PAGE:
OWL JOHN ‘Owl John’ album review

Owl J


Owl John

(Atlantic Records)

This solo project from Frightened Rabbit’s Scott Hutchison, written and recorded in two weeks on the Isle of Mull, was apparently a stop-gap to appease the frontman’s creativity en route to making his band’s fifth album. Generally, solo efforts make for pretty indulgent fodder – the artists in question (or questionable artists) usually citing constraints and a need to release some inner child or whatever.

With Owl John, such indulgent avenues are mercifully absent, Hutchison instead mining the sources of his songwriting savvy. The difference here, as opposed to being on Frightened duty, is that the songs are raw colours, less inhibited by the trappings of the ‘single’.

Opening track Cold Creeps emerges from a fogbank of guitar fuzz with a tribal march of drums, establishing a soundscape born of Scotland’s haunting beauty; Ten Tons Of Silence is a sonorous lament shrouded in mist and mystery, while Hate Music’s lugubrious cult-like incantation wouldn’t be out of place on Summerisle.

Songs About Roses showcases Hutchison’s contempt for the platitune (just made that word up: n. songs stuffed with romantic tripe), a sparse anti-ballad that cries: “We don’t need your terrible blues” – a musical thorn that adorns the floral cliché.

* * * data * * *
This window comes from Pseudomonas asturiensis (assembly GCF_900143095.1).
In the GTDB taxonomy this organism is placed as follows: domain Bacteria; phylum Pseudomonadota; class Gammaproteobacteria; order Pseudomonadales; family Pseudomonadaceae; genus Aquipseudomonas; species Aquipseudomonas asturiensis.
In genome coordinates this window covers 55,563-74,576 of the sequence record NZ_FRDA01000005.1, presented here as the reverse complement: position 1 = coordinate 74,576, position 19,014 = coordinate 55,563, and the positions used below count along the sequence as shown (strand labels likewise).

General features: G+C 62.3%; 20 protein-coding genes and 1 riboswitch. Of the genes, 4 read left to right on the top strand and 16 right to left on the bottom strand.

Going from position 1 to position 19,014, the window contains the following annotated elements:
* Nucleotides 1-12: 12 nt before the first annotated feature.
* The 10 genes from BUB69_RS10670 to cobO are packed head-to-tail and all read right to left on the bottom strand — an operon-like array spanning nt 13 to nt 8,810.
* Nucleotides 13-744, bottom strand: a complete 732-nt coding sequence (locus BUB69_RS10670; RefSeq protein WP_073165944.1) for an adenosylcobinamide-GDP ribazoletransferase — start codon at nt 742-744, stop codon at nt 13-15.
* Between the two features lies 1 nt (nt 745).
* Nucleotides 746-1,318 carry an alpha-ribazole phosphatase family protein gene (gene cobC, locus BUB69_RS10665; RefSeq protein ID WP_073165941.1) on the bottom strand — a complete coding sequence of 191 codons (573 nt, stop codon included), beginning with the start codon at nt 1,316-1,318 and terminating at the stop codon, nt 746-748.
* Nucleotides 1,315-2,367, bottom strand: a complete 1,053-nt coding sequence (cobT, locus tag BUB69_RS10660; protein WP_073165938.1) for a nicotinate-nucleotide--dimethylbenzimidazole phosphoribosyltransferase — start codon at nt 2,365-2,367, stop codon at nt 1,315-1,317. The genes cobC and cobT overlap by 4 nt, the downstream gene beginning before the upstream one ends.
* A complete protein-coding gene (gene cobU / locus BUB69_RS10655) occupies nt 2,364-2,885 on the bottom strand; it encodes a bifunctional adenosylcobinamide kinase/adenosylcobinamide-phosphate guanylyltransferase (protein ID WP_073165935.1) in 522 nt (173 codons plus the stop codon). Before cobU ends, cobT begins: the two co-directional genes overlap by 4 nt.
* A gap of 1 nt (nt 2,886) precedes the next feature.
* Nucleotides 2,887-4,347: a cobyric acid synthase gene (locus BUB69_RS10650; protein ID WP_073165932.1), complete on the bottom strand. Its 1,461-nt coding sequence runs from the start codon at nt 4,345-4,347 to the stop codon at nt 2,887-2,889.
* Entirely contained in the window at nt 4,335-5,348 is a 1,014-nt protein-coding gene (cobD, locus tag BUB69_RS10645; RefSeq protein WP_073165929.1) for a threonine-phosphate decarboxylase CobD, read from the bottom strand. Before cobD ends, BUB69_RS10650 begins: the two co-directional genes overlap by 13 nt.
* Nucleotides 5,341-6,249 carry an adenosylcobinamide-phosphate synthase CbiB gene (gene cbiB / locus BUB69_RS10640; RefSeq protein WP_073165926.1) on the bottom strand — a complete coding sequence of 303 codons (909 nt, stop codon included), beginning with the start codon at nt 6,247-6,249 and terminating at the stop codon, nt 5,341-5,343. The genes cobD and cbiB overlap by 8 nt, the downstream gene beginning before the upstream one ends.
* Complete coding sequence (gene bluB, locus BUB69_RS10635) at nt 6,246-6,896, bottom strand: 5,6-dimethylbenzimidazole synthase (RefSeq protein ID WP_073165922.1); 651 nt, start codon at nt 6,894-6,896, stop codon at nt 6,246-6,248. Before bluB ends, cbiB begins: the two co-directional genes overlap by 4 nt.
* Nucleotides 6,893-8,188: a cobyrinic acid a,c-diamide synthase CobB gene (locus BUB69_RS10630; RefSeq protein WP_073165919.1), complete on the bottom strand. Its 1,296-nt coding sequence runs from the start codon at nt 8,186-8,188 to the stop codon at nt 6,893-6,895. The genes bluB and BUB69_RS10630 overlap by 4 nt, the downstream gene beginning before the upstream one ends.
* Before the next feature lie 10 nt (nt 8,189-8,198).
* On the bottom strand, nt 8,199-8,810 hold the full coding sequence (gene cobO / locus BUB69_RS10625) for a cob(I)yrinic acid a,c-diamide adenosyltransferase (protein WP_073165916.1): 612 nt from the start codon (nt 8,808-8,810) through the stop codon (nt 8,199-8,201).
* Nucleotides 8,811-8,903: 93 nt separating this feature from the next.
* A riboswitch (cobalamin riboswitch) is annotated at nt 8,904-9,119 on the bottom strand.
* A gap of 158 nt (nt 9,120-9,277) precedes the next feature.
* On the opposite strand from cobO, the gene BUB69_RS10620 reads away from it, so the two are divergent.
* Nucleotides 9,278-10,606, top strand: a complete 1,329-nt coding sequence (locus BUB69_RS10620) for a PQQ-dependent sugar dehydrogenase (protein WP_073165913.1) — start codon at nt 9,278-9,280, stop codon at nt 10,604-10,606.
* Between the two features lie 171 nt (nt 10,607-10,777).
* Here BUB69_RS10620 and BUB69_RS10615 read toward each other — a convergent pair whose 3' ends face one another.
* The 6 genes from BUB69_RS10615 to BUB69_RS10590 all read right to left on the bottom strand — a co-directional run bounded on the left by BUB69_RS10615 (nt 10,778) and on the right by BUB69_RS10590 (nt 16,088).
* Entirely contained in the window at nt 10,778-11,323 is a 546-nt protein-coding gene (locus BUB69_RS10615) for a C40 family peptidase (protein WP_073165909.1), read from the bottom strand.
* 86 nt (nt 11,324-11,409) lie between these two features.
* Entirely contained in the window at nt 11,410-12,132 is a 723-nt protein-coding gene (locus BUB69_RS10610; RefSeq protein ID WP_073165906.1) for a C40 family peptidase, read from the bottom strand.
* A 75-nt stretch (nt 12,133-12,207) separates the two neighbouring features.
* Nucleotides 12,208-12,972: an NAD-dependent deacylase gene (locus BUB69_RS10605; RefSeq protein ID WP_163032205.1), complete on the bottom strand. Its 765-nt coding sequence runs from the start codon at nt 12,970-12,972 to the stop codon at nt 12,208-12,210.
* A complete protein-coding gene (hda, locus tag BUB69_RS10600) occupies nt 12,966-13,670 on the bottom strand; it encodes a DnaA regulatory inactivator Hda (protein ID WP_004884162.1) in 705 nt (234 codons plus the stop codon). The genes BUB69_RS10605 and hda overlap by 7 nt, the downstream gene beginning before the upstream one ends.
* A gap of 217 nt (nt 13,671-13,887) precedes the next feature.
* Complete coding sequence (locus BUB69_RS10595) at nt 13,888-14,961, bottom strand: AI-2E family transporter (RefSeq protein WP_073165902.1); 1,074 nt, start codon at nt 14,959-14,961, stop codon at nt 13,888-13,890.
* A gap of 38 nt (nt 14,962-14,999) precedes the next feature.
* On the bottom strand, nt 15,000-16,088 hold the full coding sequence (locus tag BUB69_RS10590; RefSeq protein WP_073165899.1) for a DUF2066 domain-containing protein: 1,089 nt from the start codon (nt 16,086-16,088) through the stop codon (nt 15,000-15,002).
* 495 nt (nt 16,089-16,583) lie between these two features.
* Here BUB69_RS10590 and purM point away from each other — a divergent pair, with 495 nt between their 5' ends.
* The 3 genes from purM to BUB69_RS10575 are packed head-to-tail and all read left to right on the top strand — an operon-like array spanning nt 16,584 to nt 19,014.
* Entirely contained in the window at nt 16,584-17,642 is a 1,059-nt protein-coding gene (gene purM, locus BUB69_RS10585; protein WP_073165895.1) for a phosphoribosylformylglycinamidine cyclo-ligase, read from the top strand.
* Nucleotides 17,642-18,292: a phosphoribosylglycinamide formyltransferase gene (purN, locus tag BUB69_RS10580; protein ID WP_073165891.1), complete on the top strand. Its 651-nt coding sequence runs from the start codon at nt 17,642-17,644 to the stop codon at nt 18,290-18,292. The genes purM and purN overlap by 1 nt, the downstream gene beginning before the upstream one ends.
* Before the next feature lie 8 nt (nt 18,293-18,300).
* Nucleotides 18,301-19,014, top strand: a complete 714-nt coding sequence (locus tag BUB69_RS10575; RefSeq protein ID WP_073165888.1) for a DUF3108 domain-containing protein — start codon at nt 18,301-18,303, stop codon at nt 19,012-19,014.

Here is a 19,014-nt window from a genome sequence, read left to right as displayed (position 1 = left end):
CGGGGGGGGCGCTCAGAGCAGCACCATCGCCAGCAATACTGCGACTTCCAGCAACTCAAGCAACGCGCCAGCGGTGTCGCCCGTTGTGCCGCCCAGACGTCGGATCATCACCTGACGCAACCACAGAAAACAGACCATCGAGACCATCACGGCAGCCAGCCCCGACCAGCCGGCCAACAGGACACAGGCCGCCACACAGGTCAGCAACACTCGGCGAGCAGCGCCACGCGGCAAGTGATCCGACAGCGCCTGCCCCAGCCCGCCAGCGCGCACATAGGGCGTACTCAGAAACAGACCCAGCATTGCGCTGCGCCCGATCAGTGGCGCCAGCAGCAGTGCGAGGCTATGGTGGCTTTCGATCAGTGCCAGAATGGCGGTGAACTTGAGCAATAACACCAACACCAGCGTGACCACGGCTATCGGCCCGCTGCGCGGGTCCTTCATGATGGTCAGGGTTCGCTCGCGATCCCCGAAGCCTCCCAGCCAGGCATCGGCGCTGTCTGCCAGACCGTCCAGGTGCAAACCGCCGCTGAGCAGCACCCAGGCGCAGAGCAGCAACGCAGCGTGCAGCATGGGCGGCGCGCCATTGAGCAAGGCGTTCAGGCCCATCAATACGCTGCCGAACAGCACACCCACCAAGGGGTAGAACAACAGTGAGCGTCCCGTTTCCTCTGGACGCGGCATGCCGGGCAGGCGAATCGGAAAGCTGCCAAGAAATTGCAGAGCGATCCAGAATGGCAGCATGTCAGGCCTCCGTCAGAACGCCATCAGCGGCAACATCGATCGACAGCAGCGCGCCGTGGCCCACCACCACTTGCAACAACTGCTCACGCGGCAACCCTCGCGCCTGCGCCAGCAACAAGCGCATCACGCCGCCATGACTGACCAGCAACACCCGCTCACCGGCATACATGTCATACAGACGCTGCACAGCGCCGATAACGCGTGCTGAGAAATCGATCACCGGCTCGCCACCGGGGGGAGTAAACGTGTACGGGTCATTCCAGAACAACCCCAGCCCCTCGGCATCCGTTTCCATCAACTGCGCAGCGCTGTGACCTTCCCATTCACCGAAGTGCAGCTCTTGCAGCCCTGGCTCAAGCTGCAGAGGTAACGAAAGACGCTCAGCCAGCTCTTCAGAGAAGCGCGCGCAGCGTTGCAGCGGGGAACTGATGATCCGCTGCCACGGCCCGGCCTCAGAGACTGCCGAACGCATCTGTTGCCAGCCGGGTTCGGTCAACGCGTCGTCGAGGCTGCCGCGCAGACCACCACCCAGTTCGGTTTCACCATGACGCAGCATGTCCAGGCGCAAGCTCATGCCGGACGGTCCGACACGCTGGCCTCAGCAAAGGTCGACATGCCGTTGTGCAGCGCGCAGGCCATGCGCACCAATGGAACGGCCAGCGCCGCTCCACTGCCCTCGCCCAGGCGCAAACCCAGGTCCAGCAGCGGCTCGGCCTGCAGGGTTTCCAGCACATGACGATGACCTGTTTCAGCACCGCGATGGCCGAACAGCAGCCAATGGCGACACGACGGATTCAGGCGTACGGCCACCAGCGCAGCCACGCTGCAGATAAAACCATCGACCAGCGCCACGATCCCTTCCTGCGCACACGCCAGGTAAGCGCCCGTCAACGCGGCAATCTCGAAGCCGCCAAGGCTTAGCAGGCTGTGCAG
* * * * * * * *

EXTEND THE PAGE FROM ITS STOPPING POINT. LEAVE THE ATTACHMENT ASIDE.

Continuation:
However, it’s not all Highland fillings. The album was partly recorded in the US, and Los Angeles, Be Kind is an ambivalent track that aligns itself to LA’s neon heart while also feeling exiled, its lamenting refrain “I get drunk just to feel I belong” demonstrating Hutchison can capture atmosphere in places other than those shrouded in mist.

Returning to the ether with Celtic-tinged Stupid Boy, the album closes on a poignant note, waving goodbye to a two-week project that has produced, for this writer, one of the best solo albums in recent memory, but also waving hello to a brighter future.

This Owl sanctuary has produced one free-range Rabbit.

Stephen Brolan

*This review is published in BrumNotes magazine


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